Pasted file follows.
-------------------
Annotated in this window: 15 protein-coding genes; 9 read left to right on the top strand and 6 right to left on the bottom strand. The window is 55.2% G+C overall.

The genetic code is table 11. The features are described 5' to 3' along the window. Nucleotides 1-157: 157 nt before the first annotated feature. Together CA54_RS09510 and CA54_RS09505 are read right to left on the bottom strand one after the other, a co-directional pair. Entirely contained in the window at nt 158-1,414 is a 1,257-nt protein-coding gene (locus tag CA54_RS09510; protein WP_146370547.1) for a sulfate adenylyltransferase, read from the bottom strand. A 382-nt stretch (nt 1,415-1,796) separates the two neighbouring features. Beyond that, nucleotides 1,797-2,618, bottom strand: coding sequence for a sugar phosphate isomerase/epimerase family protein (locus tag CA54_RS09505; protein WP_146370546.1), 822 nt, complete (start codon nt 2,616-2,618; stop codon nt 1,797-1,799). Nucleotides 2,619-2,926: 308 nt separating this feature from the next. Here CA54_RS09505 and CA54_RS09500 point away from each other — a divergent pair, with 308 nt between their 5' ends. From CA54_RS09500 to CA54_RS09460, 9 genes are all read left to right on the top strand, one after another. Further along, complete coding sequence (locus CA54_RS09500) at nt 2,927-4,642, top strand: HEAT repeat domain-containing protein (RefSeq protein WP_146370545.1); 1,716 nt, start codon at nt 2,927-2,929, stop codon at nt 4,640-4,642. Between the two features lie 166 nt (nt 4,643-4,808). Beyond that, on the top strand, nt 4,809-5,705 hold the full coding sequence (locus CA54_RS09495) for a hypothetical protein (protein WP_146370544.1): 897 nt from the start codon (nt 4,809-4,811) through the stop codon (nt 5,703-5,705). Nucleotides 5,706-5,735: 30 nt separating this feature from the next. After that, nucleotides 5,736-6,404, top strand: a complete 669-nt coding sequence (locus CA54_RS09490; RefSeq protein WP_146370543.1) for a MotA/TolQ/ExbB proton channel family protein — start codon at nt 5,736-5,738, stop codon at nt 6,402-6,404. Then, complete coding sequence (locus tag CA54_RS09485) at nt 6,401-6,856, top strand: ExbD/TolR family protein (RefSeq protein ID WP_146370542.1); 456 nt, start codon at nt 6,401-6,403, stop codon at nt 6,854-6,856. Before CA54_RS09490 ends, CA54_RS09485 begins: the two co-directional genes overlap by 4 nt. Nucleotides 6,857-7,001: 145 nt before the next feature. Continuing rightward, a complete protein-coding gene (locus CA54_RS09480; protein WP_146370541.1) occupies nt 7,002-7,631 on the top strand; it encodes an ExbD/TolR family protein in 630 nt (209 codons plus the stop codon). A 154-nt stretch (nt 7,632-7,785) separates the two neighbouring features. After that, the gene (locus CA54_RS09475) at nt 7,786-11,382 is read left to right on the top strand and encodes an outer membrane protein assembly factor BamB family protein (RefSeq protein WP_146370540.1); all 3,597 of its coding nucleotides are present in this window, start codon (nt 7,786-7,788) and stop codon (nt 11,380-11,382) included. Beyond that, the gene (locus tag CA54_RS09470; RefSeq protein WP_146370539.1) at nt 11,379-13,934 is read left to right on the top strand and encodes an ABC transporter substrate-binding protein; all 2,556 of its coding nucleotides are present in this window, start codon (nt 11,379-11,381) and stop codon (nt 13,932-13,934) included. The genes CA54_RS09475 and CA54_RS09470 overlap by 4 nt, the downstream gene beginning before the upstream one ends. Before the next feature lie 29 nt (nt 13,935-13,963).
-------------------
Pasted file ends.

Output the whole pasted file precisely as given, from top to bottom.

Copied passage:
Annotated in this window: 15 protein-coding genes; 9 read left to right on the top strand and 6 right to left on the bottom strand. The window is 55.2% G+C overall.

The genetic code is table 11. The features are described 5' to 3' along the window. Nucleotides 1-157: 157 nt before the first annotated feature. Together CA54_RS09510 and CA54_RS09505 are read right to left on the bottom strand one after the other, a co-directional pair. Entirely contained in the window at nt 158-1,414 is a 1,257-nt protein-coding gene (locus tag CA54_RS09510; protein WP_146370547.1) for a sulfate adenylyltransferase, read from the bottom strand. A 382-nt stretch (nt 1,415-1,796) separates the two neighbouring features. Beyond that, nucleotides 1,797-2,618, bottom strand: coding sequence for a sugar phosphate isomerase/epimerase family protein (locus tag CA54_RS09505; protein WP_146370546.1), 822 nt, complete (start codon nt 2,616-2,618; stop codon nt 1,797-1,799). Nucleotides 2,619-2,926: 308 nt separating this feature from the next. Here CA54_RS09505 and CA54_RS09500 point away from each other — a divergent pair, with 308 nt between their 5' ends. From CA54_RS09500 to CA54_RS09460, 9 genes are all read left to right on the top strand, one after another. Further along, complete coding sequence (locus CA54_RS09500) at nt 2,927-4,642, top strand: HEAT repeat domain-containing protein (RefSeq protein WP_146370545.1); 1,716 nt, start codon at nt 2,927-2,929, stop codon at nt 4,640-4,642. Between the two features lie 166 nt (nt 4,643-4,808). Beyond that, on the top strand, nt 4,809-5,705 hold the full coding sequence (locus CA54_RS09495) for a hypothetical protein (protein WP_146370544.1): 897 nt from the start codon (nt 4,809-4,811) through the stop codon (nt 5,703-5,705). Nucleotides 5,706-5,735: 30 nt separating this feature from the next. After that, nucleotides 5,736-6,404, top strand: a complete 669-nt coding sequence (locus CA54_RS09490; RefSeq protein WP_146370543.1) for a MotA/TolQ/ExbB proton channel family protein — start codon at nt 5,736-5,738, stop codon at nt 6,402-6,404. Then, complete coding sequence (locus tag CA54_RS09485) at nt 6,401-6,856, top strand: ExbD/TolR family protein (RefSeq protein ID WP_146370542.1); 456 nt, start codon at nt 6,401-6,403, stop codon at nt 6,854-6,856. Before CA54_RS09490 ends, CA54_RS09485 begins: the two co-directional genes overlap by 4 nt. Nucleotides 6,857-7,001: 145 nt before the next feature. Continuing rightward, a complete protein-coding gene (locus CA54_RS09480; protein WP_146370541.1) occupies nt 7,002-7,631 on the top strand; it encodes an ExbD/TolR family protein in 630 nt (209 codons plus the stop codon). A 154-nt stretch (nt 7,632-7,785) separates the two neighbouring features. After that, the gene (locus CA54_RS09475) at nt 7,786-11,382 is read left to right on the top strand and encodes an outer membrane protein assembly factor BamB family protein (RefSeq protein WP_146370540.1); all 3,597 of its coding nucleotides are present in this window, start codon (nt 7,786-7,788) and stop codon (nt 11,380-11,382) included. Beyond that, the gene (locus tag CA54_RS09470; RefSeq protein WP_146370539.1) at nt 11,379-13,934 is read left to right on the top strand and encodes an ABC transporter substrate-binding protein; all 2,556 of its coding nucleotides are present in this window, start codon (nt 11,379-11,381) and stop codon (nt 13,932-13,934) included. The genes CA54_RS09475 and CA54_RS09470 overlap by 4 nt, the downstream gene beginning before the upstream one ends. Before the next feature lie 29 nt (nt 13,935-13,963).